The Rules of Writing (Not)
Posted by jmdattilo
It seems everyone has a list of what they believe are the Rules for Writing. Authors often create lists giving their rules. And that’s great. If you want to write just like other authors.
The trouble with the Rules, especially for fiction writers, is that they are too restrictive. Writing is a creative process. Nothing will stop a first draft more effectively than trying to obey all the Rules. And nothing deprives a writer of their own style and voice like solemnly following another author’s dictates about how to create your novel.
Don’t misunderstand. There is a lot of good advice out there from experienced writers who know their craft. The trouble is, what works for one writer is not necessarily the formula that will work for another. Sorting through the endless advice on how to write is a search for self. You take a little bit from here and a little bit from there and meld it into your own process, a process that evolves the more you write.
We are often asked by new authors to provide a list of the Rules, and they are usually disappointed when we do not. However, we will say that the best list of the Rules that we have ever found comes from Kurt Vonnegut in his essay “How to Write with Style.”
- Find a subject you care about.
- Do not ramble, though.
- Keep it simple.
- Have the guts to cut.
- Sound like yourself.
- Say what you mean to say.
- Pity the readers.
Why should writers strive to improve their style? Vonnegut wrote, “Do so as a mark of respect for your readers, whatever you’re writing. If you scribble your thoughts any which way, your readers will surely feel that you care nothing about them.”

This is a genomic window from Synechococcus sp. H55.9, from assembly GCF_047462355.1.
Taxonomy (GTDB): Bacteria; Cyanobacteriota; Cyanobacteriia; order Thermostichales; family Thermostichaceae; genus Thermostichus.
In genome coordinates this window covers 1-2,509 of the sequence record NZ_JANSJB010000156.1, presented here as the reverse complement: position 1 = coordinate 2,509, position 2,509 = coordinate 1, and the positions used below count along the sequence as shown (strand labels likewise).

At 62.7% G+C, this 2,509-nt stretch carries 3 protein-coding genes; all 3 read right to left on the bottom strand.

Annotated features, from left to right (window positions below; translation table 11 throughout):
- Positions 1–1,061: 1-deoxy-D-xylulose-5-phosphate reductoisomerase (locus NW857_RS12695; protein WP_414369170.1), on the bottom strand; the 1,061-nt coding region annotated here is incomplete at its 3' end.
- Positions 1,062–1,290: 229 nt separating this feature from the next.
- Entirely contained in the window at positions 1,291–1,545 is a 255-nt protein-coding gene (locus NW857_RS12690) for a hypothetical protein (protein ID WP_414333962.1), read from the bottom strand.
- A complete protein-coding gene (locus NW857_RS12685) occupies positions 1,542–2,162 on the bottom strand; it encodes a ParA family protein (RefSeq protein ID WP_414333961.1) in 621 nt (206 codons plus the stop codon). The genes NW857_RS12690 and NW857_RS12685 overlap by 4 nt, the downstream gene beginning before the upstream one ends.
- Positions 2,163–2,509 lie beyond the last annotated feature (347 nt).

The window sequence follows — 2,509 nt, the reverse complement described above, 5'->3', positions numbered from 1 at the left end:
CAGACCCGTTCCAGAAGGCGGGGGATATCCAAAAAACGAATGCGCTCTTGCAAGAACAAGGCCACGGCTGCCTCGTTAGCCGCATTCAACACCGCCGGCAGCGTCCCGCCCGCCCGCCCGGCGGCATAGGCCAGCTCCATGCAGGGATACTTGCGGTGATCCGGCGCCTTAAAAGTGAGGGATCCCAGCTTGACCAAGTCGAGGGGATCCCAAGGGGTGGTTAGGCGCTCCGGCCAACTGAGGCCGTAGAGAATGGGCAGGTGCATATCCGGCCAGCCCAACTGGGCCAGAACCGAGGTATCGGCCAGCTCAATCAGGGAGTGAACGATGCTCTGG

And that is the the most important Rule. Care about what you write. Be passionate about your subject and your craft.
One last piece of advice to keep in mind. Vonnegut did write another list of Rules (in a preface to his short story collection Bagombo Snuff Box). This list is more typical of other authors’ Rules of Writing:
- Use the time of a total stranger in such a way that he or she will not feel the time was wasted.
- Give the reader at least one character he or she can root for.
- Every character should want something, even if it is only a glass of water.
- Every sentence must do one of two things—reveal character or advance the action.
- Start as close to the end as possible.
- Be a sadist. No matter how sweet and innocent your leading characters, make awful things happen to them—in order that the reader may see what they are made of.
- Write to please just one person. If you open a window and make love to the world, so to speak, your story will get pneumonia.
- Give your readers as much information as possible as soon as possible. To heck with suspense. Readers should have such complete understanding of what is going on, where and why, that they could finish the story themselves, should cockroaches eat the last few pages.
However after the list, he added:
The greatest American short story writer of my generation was Flannery O’Connor (1925-1964). She broke practically every one of my rules but the first. Great writers tend to do that.
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